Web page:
Title: Quale "politica"religiosa in Europa e nel Mediterraneo?
Publisher: Presses Universitaires, D'Aix Marseille, 2004
Quale "politica" religiosa in Europa e nel Mediterraneo? Orizzonti e prospettive is the title of the book published in 2004 by Presses Universitaires d'Aix-Marseille in its law and religions series. This series is directed by Blandine Pont-Cheline, maître de conférence at the Faculty of Law at the University of Aix-Marseille. This book contains some of the papers given at the conference of May 2003 under the dual direction of the Institute of Law and Religious History of the same university and the Observatory on the Phenomenon of Religion of the Institute of Political Studies of Aix-en-Provence. Organised by Blandine Pont-Chélini and Professor Bruno Etienne, the conference ended with an extremely important paper by Professor Silvio Ferrari of Milan (pp. 283-290).
In Ferrari's view, the process of the secularisation of private life remains notable, although in France and in Italy, for example, public life and institutions have been undergoing secularisation at different speeds, which at times have been rather more bland. In Italy, the state and the regional governments have begun to finance private schools, which are in large part Catholic, and we should not forget the large number of concordats signed between the Holy see and many States in central and eastern Europe. Reference should also be made to the new concordat signed with Portugal in 2004. Have we, therefore, been witnessing a re-politicisation of religion, as José Casanova wrote in 1994 and Gilles Kepel asserted in 1990? In Année canonique I published a study on 'The Creation of a Request for Dialogue at the Highest Level between the Church and the French State on 13 February 22', an initiative of the Socialist government of Lionel Jospin that was carried on by the Raffarin government.
Identity: Ferrari asks whether Western Europe is becoming secular without becoming secularist, as though cultural attachments that can certainly involve religious signs are increasingly being taken into consideration. But signs of this kind, he says, are increasingly becoming flags of identity rather than new or traditional forms of adherence to a religious denomination or religious value. The Catholic Church, he argues, has understood the need to emphasise its own cultural contribution with greater force in this context, most obviously as regards the establishment of the roots of the European Union. Thus Ferrari writes: 'It is difficult to deny that Christianity, with the Greco-Roman inheritance and the principles of the thinkers of the Enlightenment, forms the basis of European civilisation' (p. 285).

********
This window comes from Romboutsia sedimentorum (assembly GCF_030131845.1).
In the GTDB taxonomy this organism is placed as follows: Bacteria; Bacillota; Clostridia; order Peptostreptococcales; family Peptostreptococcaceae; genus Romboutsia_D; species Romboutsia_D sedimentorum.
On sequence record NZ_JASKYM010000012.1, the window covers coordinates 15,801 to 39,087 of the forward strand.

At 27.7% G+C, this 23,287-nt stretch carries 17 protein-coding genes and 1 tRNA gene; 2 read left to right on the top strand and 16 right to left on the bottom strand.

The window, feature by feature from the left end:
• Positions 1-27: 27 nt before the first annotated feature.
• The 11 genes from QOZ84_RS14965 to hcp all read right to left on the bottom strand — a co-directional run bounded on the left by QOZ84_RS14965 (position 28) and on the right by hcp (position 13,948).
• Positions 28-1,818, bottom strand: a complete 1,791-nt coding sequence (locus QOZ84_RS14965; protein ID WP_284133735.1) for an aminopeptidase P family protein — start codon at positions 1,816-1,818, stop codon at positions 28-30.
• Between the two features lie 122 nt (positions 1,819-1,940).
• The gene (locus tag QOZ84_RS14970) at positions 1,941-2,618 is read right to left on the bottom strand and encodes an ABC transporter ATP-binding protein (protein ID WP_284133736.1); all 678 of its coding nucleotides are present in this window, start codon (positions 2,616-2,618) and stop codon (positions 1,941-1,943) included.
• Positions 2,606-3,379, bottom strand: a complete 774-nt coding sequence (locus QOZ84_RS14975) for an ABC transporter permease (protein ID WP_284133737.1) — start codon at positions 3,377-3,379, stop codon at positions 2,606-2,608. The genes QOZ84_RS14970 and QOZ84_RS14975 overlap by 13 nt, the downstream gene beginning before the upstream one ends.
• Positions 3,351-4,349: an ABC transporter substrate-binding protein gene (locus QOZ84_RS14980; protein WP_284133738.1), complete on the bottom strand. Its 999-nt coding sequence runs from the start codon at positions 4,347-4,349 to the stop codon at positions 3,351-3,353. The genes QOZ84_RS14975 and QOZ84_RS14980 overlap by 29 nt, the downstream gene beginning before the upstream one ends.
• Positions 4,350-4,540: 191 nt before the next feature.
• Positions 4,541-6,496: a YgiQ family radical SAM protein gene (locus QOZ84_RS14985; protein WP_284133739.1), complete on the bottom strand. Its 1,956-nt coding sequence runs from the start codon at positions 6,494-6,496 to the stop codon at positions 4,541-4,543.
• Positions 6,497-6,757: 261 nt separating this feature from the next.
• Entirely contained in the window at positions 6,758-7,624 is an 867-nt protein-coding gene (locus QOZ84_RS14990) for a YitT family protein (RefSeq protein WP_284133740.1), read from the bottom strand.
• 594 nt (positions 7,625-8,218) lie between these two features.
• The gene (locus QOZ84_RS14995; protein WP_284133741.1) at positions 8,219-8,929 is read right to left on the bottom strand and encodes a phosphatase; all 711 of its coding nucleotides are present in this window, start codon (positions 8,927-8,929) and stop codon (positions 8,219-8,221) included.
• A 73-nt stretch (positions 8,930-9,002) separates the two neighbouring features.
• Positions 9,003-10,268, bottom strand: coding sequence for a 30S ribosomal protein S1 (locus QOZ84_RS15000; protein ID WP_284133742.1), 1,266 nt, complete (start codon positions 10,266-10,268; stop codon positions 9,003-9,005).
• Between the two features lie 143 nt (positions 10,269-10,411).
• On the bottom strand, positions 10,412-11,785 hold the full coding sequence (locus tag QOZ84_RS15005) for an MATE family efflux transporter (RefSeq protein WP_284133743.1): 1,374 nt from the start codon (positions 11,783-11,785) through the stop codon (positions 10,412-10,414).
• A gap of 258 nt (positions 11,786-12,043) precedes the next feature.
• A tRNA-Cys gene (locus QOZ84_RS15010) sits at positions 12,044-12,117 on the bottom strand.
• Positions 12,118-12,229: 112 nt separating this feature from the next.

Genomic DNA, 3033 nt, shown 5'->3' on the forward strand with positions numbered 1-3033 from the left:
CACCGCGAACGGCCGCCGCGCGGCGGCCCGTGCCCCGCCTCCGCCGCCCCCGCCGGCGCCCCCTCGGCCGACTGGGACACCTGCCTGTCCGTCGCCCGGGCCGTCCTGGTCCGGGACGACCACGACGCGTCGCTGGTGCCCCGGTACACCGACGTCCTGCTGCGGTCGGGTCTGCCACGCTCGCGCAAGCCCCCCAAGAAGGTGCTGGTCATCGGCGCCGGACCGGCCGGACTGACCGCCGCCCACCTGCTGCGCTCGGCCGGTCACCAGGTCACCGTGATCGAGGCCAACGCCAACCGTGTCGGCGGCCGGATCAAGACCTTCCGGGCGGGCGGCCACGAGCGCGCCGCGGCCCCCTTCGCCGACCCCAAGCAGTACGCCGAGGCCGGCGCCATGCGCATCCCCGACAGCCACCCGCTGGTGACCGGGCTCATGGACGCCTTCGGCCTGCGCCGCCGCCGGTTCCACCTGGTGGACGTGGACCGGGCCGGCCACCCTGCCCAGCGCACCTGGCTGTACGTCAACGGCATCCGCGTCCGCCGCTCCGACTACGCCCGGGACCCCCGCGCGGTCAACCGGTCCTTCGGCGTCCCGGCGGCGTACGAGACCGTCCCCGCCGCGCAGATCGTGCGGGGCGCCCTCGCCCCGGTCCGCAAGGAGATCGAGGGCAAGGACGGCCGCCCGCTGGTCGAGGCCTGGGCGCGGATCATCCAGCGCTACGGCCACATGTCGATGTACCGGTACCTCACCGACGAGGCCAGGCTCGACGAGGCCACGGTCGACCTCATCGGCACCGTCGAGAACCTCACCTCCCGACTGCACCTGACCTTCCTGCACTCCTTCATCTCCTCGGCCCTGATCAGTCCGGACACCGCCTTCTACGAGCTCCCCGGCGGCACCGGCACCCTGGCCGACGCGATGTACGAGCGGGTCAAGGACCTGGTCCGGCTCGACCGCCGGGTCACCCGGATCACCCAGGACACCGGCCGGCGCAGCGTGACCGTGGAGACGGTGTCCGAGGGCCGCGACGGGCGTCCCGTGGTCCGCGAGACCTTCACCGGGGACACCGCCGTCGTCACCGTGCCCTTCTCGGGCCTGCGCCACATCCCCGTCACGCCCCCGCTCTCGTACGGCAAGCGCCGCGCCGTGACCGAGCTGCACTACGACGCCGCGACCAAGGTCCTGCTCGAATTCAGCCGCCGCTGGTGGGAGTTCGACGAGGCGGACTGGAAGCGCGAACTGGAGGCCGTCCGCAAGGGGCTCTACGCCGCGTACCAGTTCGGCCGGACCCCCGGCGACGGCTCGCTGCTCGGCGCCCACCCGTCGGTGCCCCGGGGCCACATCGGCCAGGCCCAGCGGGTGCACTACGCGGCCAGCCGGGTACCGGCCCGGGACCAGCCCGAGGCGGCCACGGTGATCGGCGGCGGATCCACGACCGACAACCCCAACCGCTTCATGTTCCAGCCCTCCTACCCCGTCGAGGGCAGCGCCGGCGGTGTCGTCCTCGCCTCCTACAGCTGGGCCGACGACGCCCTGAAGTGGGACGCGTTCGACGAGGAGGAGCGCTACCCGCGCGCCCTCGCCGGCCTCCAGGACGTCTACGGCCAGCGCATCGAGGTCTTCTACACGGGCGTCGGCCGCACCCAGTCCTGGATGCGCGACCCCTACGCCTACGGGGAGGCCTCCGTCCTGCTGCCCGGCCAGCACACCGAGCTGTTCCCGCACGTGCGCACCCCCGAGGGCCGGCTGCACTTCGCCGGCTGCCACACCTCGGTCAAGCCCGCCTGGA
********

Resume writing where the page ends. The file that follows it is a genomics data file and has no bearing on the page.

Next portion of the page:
Pluralism: religious pluralism is increasing in Europe without generating clearer regimes of separation between states and religions, where a stronger pluralism would have been able to ask for greater equality of treatment between the religions. Religions have acquired more independence in relation to states, although they often enjoy in relation to these states a regime based upon recognition rather than upon separation on the French model.
Dialogue between identities in the Mediterranean: in Ferrari's view, if a European model for relations between religions and the state can be outlined and if this has to be presented as a system of values, three elements seem to emerge:
1) first of all, the protection of the individual rights of religious freedom
2) secondly the distinction between religion and politics with a prohibition on a religion confiscating public space this reminds every country in Europe of the principle dear to the political culture of the United States of America, namely the non-intervention of the state in the government of each religion, but on the condition that public order and health are safeguarded
3) and lastly collaboration between states and religions.
At the present time in Europe collaboration between each state and the Muslim communities that have settled in the national territory still encounters certain problems. The definitions of the Koran and the civil definitions of Muslim representatives who discuss matters with the government remain difficult and the independence or otherwise of these confessional communities in relation to extra-European political powers remains a reason for concern for governments and public opinion in Europe.
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